Country Life: A freak like me

Ever been barked at or serenaded on an Aspen ski lift? You might just have encountered one of the resort’s notorious ski gangs, writes Adam Hay-Nicholls.

Like West Side Story’s Sharks and Jets, but on skis, the ritzy American resort of Aspen has its very own gang culture.

When settling into the Silver Queen Gondola lift that takes winter sports lovers from the town’s East Dean Street and the five-star Little Nell hotel up to the top of Aspen Mountain, a ride soaring 995 vertical metres, don’t be surprised if a bunch of skiers burst in barking like Rottweilers, or start serenading you with some Marvin Gaye. And when you get to the 3,414m summit, good luck in trying to keep up with them on the way back down. You just encountered one of Aspen’s notorious ski gangs, a counterculture dating back to the early 1970s.

The Flying Flynns, the Bell Mountain Buckaroos and the Dogs were among the first posses on the scene, forming in 1971. The ski gangs are tribes, like college fraternities, each with their own reputation. Unlike urban gangs, ski gangs share the same territory – in this case, 675 acres of steep spruce-bordered runs.

There are more than a dozen different gangs, some with members now in their 70s while others are in their 20s. They are kindred spirits brought together by their desire to ski with the best freeskiers during the day and rage in the bars late at night. They also appear to have Peter Pan syndrome, where boys want to stay young forever. One member will text the group, suggest a meeting at the lifts, and off they go to make tracks in fast, flamboyant and often synchronised style.

Local blogger Andrew Israel, 63, says the gangs “are all about skiing and the bonds of friendship”. Co-founder of the Buckaroos, Mark Hesselschwerdt, an athletic 72, explains that his clique was brought together “by a love of skiing and pot. Looking back, that was the glue that held everything together.”

Most of the ‘gang-bangers’ were schooled at Aspen High. Others came from elsewhere. Driven by what the gonzo journalist Hunter S Thompson (a long-time Aspen resident and one-time candidate for sheriff) termed ‘Freak Power’, the Colorado enclave attracted young Americans tired of the Vietnam War and ready to embrace free love, psychedelic drugs, and living on the fringe. From then through to the present day, Aspen has become the Rockies’ capital of skiing and partying.

As Aspen’s star has risen, so too have the prices. The Kardashians and the Obamas are frequent visitors, as are an army of Wall Street bankers. Jeff Bezos is known to eschew ski days for downtown shopping sprees… on horseback. Waiters and ski instructors regularly earn $1,000 tips. At the Cloud Nine mid-mountain restaurant, by the end of each season, 1,000 cases-worth of Veuve Clicquot will have been squeegeed off the walls.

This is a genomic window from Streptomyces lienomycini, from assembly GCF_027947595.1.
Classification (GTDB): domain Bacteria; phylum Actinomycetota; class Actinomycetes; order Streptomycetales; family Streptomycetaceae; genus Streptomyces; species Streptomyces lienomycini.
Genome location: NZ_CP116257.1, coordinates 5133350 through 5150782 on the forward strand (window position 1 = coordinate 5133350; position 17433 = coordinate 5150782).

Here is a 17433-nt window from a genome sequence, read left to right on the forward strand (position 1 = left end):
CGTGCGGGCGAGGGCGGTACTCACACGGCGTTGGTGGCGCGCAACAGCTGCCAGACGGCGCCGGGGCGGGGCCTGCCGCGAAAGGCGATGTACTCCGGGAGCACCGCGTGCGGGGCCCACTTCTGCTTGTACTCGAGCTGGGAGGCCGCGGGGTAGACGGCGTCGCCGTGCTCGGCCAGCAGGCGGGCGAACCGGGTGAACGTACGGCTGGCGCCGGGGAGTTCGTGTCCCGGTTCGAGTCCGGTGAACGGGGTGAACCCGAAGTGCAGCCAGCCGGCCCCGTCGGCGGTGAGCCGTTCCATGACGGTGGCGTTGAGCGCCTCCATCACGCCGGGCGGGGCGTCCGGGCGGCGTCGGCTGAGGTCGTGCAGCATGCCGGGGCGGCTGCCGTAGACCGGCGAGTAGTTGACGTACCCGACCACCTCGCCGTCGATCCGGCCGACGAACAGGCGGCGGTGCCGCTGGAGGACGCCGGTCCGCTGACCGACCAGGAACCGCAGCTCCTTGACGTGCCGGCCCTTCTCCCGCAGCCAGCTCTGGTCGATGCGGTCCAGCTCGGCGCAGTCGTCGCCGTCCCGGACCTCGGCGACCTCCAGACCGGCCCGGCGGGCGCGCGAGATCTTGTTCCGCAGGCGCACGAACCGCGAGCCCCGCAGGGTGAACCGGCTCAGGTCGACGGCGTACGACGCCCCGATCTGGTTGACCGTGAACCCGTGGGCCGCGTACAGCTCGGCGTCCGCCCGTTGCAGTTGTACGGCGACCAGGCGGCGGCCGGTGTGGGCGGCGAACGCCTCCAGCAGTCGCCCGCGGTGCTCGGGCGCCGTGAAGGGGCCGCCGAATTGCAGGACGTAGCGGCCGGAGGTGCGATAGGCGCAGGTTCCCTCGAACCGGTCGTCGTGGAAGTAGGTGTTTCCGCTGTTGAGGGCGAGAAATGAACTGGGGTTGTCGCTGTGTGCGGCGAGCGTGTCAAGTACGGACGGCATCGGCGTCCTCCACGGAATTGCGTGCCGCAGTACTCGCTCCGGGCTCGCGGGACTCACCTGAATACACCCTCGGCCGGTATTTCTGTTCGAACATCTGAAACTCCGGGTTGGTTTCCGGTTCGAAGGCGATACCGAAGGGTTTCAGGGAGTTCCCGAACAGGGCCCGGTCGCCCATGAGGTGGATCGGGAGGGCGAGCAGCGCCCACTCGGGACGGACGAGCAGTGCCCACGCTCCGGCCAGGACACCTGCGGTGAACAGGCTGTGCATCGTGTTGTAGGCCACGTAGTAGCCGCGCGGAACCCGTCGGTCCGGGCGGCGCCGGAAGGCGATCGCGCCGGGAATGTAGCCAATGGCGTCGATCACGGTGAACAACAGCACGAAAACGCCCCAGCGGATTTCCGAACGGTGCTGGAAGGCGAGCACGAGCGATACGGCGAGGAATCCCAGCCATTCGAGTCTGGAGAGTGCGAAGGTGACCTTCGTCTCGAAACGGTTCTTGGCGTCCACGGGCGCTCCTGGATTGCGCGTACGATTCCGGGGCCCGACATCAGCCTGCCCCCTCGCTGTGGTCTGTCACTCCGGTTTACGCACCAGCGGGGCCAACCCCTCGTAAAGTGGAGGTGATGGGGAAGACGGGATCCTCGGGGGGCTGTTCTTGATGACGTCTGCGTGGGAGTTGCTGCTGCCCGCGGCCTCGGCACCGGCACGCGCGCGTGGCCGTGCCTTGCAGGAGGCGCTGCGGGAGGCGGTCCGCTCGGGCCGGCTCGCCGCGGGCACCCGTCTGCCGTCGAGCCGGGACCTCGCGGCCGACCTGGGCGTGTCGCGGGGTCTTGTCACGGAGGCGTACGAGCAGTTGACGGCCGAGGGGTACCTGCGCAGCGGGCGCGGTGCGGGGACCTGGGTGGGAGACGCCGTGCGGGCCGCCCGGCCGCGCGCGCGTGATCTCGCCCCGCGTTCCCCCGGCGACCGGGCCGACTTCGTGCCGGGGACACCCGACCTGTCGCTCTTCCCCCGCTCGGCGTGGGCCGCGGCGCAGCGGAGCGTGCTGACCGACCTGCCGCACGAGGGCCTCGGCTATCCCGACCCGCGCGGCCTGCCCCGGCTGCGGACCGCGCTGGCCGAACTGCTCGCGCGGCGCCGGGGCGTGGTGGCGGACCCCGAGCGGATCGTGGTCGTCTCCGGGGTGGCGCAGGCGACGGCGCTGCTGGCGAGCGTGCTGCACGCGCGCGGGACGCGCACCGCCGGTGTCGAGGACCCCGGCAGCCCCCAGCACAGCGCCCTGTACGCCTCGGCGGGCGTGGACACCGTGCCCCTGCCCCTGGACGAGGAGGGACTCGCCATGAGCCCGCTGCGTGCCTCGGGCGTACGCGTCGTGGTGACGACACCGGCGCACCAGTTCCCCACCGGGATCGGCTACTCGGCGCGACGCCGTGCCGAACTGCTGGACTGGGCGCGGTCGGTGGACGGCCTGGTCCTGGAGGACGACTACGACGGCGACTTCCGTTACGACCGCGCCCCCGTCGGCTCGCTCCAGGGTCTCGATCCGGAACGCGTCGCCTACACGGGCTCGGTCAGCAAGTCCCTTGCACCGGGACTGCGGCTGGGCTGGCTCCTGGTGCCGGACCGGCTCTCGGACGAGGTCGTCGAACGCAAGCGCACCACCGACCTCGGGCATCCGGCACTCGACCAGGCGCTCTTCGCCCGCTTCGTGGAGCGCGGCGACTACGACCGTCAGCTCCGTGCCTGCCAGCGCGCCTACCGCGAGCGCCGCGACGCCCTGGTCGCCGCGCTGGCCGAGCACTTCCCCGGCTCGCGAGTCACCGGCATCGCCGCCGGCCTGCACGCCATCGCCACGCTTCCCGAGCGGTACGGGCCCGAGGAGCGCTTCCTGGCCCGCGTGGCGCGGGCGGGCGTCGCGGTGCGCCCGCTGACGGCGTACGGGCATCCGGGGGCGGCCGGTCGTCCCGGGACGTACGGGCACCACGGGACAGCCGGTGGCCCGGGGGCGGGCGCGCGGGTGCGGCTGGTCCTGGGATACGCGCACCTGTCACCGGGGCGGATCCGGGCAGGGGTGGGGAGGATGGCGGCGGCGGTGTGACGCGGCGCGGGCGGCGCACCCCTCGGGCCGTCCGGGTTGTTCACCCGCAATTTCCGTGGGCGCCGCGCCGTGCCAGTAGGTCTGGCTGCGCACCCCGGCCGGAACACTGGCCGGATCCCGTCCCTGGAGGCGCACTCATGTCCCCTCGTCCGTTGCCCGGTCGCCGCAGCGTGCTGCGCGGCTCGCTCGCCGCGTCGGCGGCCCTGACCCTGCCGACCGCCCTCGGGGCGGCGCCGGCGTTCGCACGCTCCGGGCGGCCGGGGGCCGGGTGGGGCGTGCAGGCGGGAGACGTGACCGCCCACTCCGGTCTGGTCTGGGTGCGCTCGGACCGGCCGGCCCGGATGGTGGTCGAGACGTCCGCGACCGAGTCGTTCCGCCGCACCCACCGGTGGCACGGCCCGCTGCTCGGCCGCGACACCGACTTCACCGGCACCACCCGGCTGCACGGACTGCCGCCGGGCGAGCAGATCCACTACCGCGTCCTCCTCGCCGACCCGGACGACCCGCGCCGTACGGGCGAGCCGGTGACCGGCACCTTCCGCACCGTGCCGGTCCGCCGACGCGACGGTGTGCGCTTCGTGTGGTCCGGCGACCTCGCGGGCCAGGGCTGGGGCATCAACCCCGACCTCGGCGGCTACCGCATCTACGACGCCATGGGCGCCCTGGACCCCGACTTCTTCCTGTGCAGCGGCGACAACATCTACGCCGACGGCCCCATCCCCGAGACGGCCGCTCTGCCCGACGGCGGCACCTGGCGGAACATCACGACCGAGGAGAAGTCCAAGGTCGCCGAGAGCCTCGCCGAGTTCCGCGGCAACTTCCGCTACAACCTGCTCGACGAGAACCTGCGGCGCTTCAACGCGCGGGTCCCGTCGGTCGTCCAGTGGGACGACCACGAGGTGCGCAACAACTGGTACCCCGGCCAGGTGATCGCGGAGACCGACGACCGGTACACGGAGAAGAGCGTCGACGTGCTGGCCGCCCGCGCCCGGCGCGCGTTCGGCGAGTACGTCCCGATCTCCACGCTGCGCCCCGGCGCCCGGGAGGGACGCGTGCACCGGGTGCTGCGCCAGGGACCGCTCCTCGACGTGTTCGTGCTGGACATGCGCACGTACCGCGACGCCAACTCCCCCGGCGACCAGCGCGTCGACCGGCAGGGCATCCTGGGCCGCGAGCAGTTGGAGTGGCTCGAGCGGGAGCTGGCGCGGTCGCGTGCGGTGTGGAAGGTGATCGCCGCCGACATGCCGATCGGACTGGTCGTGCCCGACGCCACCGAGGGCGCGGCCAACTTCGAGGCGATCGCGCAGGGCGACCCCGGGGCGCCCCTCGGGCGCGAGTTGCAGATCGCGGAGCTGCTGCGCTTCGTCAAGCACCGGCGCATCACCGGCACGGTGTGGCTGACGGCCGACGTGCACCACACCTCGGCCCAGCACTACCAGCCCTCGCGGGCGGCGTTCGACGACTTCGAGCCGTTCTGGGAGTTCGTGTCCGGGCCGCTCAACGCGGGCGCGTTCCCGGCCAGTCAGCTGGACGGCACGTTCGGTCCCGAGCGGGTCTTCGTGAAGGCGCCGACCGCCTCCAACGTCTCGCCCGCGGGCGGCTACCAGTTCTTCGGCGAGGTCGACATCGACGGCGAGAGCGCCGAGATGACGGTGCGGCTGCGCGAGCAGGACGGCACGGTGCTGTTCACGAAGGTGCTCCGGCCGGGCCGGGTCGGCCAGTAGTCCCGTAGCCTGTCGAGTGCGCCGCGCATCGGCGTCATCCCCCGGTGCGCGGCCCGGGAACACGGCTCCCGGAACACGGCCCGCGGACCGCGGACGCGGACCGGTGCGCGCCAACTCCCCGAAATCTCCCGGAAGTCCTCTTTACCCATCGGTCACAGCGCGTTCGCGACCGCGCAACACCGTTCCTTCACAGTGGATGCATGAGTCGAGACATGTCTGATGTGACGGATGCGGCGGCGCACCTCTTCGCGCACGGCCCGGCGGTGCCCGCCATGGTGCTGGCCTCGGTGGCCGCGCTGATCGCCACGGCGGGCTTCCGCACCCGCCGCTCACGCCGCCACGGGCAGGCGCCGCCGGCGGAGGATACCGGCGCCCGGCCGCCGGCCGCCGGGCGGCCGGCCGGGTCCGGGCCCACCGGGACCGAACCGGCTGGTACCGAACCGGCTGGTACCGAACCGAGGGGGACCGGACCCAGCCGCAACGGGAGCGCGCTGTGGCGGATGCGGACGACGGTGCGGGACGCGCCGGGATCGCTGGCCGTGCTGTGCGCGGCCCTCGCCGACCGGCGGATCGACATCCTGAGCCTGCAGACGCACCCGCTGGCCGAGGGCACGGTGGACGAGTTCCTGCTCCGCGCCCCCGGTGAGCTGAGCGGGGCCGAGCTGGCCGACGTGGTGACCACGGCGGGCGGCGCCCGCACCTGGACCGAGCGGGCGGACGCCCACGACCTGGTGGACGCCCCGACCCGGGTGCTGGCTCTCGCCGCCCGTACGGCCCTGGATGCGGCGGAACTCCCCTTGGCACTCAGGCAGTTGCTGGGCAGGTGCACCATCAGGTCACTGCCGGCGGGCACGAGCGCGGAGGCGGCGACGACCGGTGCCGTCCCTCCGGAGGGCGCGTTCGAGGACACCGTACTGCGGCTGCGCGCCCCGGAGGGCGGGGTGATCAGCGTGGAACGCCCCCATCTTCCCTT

The ski gangs are a counter-point to all that, though it was three rich guys who kicked off the culture and had ski bums following them up the mountain like the Pied Piper of Hamlin. Fifty years ago, oil tycoon brothers Jack and Don Crawford arrived from Southern California, hosted the best parties Aspen had ever seen and inspired a ski hard, play hard attitude. The third mover and shaker was millionaire Denver attorney Gene Reardon, known as ‘Chief’ because of the long headdress he would sport after sundown. He was a man who appreciated the finer things: fresh snow, vintage wine and Scandinavian fashion models. The ski bums were in awe.

Nevertheless, there’s always been a strong anti-bourgeois streak that characterises the ski gangs. The Flying Flynn’s clubhouse was called The Buffalo Club, poking its tongue at the exclusive Caribou Club. The ‘Flyers’ were considered more white collar than some of the others. The Buckaroos were the most open of the gangs, welcoming anyone who wanted to ski with them. The founding members were ski instructors. They had a reputation for success with the most beautiful girls, and had the best singing voices, which became their calling card on the lifts.

The Dogs were the most gruff and anti-establishment. If the Buckaroos were the Beach Boys, the Dogs were the Sex Pistols. Andrew Israel recalls his first run-in: “I was getting on one of the gondola cars, and these three guys started going ‘woof woof’, kinda aggressively. I didn’t want to get on. I took the next one. I asked the lifty ‘who were those a-holes?’ and he said ‘those were the Dogs’”. Israel would go on to join the Buckaroos. “The Dogs tend to scare away outsiders, whereas the Buckaroos like to meet new people.”